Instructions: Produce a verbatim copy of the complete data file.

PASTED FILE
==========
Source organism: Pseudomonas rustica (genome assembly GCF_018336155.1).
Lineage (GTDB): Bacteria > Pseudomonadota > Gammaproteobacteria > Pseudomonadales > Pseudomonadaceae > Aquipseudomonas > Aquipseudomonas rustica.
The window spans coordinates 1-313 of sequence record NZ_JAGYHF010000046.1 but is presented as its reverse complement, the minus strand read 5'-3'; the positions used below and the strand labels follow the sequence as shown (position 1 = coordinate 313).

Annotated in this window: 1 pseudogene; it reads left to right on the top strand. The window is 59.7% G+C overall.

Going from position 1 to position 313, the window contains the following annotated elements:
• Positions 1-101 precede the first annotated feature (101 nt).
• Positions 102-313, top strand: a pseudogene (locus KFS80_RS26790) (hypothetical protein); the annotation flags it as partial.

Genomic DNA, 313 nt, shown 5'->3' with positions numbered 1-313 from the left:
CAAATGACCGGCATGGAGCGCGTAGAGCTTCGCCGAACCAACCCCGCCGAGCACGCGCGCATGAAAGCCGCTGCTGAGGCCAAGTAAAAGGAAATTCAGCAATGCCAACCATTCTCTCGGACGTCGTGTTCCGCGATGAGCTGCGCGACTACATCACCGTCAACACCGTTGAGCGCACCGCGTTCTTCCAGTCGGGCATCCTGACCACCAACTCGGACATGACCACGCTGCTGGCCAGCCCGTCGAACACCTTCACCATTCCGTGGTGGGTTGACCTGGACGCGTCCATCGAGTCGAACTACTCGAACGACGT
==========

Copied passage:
Source organism: Pseudomonas rustica (genome assembly GCF_018336155.1).
Lineage (GTDB): Bacteria > Pseudomonadota > Gammaproteobacteria > Pseudomonadales > Pseudomonadaceae > Aquipseudomonas > Aquipseudomonas rustica.
The window spans coordinates 1-313 of sequence record NZ_JAGYHF010000046.1 but is presented as its reverse complement, the minus strand read 5'-3'; the positions used below and the strand labels follow the sequence as shown (position 1 = coordinate 313).

Annotated in this window: 1 pseudogene; it reads left to right on the top strand. The window is 59.7% G+C overall.

Going from position 1 to position 313, the window contains the following annotated elements:
• Positions 1-101 precede the first annotated feature (101 nt).
• Positions 102-313, top strand: a pseudogene (locus KFS80_RS26790) (hypothetical protein); the annotation flags it as partial.

Genomic DNA, 313 nt, shown 5'->3' with positions numbered 1-313 from the left:
CAAATGACCGGCATGGAGCGCGTAGAGCTTCGCCGAACCAACCCCGCCGAGCACGCGCGCATGAAAGCCGCTGCTGAGGCCAAGTAAAAGGAAATTCAGCAATGCCAACCATTCTCTCGGACGTCGTGTTCCGCGATGAGCTGCGCGACTACATCACCGTCAACACCGTTGAGCGCACCGCGTTCTTCCAGTCGGGCATCCTGACCACCAACTCGGACATGACCACGCTGCTGGCCAGCCCGTCGAACACCTTCACCATTCCGTGGTGGGTTGACCTGGACGCGTCCATCGAGTCGAACTACTCGAACGACGT